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by authority, the highest authority ; that of God himself. We complain of the vices of the world and of the wickedness of men without searching into the true cause. It is not because they are wicked by nature, for that is both false and impious; but because, to serve the pur. poses of their pretended soulsavers, they have been carefully taught that they are wicked by nature, and cannot help continuing so. It would have been impossible for men to have been both religious and vicious, had religion been made to consist, wherein alone it does consist, and had men been always taught that true religion is the practice of virtue in obedience to the will of God, who presides over all things, and will finally make it every man's happiness to do his duty.

This single opinion in religion, that things are so well made by the Deity that virtue is its own reward, and that happiness will ever arise from acting according to the reason of things; or, that God, ever wise and good, will provide some extraordinary happiness for those who suffer for virtue's sake, is enough to support a man under all difficulties, to keep him steady to his duty, and to enable him to stand as firm as a rock, amidst all the charms of pleasure, profit, and honour. But this religion of reason, which all men are capa. ble of, has been neglected and condemned, and another set up, the natural consequences

of which have puzzled men's understandings and debauched their morals more than all the lewd poets and atheistical philosophers that ever infested the world; for, instead of being taught that

are

religion consists in action, or obedience to the eternal moral law of God, we have been most gravely and venerably told, that it consists in the belief of certain opinions, which we could form no ideas of, or which were contrary to the clear perceptions of our minds, or which had no tendency to make us either wiser or better, or, which is much worse, had a manifest tendency to make us wicked and immoral. And this belief, tais impious belief, arising from imposition on one side, and from want of examination on the other, has been called by the sacred name of religion ; whereas religion consists in knowledge and obedience.--We know there is a God, and we know his will, which is, that we should do all the good we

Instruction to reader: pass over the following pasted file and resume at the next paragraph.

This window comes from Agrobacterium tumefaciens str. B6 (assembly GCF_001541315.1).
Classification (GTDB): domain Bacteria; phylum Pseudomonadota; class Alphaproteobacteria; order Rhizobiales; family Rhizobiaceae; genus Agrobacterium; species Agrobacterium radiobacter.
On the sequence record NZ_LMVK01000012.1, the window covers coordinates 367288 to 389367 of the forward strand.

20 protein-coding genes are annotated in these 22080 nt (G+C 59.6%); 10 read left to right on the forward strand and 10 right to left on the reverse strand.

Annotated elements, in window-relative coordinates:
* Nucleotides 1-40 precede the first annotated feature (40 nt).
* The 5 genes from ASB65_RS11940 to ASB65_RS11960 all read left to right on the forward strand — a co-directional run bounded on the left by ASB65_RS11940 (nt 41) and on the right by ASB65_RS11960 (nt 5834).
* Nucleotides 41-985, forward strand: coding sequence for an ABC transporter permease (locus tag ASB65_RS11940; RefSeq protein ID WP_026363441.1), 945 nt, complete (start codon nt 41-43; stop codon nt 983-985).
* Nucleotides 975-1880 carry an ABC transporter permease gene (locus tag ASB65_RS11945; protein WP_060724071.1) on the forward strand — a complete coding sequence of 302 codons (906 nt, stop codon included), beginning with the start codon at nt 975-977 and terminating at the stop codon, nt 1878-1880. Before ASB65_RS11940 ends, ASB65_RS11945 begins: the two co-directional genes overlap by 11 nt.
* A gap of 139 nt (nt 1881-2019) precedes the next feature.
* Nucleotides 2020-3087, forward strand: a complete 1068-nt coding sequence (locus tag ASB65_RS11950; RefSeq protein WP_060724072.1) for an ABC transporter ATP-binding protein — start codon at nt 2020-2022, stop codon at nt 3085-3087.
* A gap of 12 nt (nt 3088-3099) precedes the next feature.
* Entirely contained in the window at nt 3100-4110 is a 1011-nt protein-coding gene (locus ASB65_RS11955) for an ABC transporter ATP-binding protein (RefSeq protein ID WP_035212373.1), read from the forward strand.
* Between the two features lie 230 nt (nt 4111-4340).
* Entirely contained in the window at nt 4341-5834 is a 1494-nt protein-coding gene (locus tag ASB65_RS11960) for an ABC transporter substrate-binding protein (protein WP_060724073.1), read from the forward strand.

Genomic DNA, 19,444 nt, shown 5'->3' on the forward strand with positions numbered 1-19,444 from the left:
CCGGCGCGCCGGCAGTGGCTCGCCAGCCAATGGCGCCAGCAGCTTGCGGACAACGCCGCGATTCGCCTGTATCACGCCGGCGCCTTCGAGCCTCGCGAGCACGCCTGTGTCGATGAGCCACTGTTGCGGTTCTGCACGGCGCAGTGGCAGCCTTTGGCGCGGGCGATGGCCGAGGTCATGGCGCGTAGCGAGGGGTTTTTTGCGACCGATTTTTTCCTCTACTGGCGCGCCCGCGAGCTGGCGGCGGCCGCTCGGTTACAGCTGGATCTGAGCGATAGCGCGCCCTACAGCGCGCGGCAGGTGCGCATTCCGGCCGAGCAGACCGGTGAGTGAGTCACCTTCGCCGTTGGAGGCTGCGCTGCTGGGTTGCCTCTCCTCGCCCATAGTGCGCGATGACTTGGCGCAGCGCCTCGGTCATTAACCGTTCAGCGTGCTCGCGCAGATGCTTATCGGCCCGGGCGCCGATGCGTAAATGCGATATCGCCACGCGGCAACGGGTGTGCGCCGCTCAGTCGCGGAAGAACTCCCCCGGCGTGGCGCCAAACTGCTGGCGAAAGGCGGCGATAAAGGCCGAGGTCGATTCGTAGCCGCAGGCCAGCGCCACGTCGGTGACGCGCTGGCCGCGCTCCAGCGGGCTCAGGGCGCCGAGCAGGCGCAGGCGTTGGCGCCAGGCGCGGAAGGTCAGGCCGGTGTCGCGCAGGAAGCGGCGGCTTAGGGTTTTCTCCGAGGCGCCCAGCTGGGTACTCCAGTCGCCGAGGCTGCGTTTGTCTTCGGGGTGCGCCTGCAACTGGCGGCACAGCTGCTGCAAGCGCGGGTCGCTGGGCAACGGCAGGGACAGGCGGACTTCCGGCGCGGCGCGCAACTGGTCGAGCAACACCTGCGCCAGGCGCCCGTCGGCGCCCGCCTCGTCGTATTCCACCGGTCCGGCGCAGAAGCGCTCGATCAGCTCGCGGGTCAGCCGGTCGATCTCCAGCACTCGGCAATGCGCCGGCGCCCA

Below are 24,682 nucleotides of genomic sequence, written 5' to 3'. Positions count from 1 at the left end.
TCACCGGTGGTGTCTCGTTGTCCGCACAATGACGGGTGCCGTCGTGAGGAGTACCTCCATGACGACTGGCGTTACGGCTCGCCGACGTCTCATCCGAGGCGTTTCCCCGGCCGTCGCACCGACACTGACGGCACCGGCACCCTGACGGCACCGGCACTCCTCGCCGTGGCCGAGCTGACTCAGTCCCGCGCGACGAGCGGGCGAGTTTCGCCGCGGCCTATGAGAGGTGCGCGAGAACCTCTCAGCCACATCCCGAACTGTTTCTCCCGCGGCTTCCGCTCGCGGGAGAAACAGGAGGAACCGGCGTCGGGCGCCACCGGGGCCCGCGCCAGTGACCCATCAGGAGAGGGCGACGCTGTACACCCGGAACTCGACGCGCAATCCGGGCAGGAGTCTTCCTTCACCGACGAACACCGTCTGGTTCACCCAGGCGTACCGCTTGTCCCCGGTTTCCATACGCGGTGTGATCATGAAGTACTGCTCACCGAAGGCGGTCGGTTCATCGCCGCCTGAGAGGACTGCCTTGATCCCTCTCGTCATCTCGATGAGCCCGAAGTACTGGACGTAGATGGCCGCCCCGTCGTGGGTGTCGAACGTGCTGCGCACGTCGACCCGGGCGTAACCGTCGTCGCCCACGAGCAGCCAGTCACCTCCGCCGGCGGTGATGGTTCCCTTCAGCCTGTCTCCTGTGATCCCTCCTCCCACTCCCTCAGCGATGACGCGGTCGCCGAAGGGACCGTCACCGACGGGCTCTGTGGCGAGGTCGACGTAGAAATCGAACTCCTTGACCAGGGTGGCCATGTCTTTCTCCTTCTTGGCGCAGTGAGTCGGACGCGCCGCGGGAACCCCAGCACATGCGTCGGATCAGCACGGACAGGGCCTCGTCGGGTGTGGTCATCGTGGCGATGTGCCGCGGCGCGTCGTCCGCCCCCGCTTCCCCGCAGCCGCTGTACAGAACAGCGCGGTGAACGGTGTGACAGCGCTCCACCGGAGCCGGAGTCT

can; and we assured, from his perfections, that we shall find our own good in so doing. And what would we have more ? Are we, after so much inquiry, and in an age full of liberty, children still ? And cannot we be quiet, unless we have holy romances, sacred fables, and traditionary tales, to amuse us in an idle hour, and give rest to our souls, when our follies and vices will not suffer us to rest?

You have been tanght, indeed, that right belief, or orthodoxy, will, like charity, cover a multitude of sins; but be not deceiv. ed; belief of, or mere assent to, the truth of propositions upon evi nce is not a virtue, nor unbeliefa vice : faith is not a voluntary act; it does uot depend upon the will; every man must believe or disbelieve or doubt, whether he will or not, according as evidence appears to him: so that he who believes right is never the better, nor is he who

believes wrong ever the worse. Faith then being absolutely involuntary, can never become a duty. Divine faith is justly calla ed the gift of God, as being above all human abilities. If, therefore men, however dignified or distinguished, command us to believe, they are guilty of the highest folly and absurdity, be. cause it is out of our power; but, if they command us to be lieve, and annex rewards to belief and severe penalties to unbelief, then are they most wicked and immoral, because they annex rewards and punishments to what is involuntary, and therefore neither rewardable nor punishable. It appears then very plainly unreasonable and unjust to command us to believe any doctrine, good or bad, wise or unwise ; but when men command us to believe opinions which have not only no tendency to promote virtue, but shall be allowed to commute or atone for the want of it, then are they arrived at the utmost reach of impiety; then is their iniquity full: then have they finished the misery and completed the destruction of poor mortal men: by betraying the interest of virtue they have under. mined and sapped the foundation of all human happiness ; and how treacherously and dread. fully have they betrayed it? A gift well applied ; the chattering of some unintelligible sounds called creeds; an unfeigned assent and consent to whatever the church enjoins; religious worships and consecrated feasts; repenting on a death-bed; pardons rightly sued out; and absolutions authoritatively given; have done more toward making and continuing men vicious than all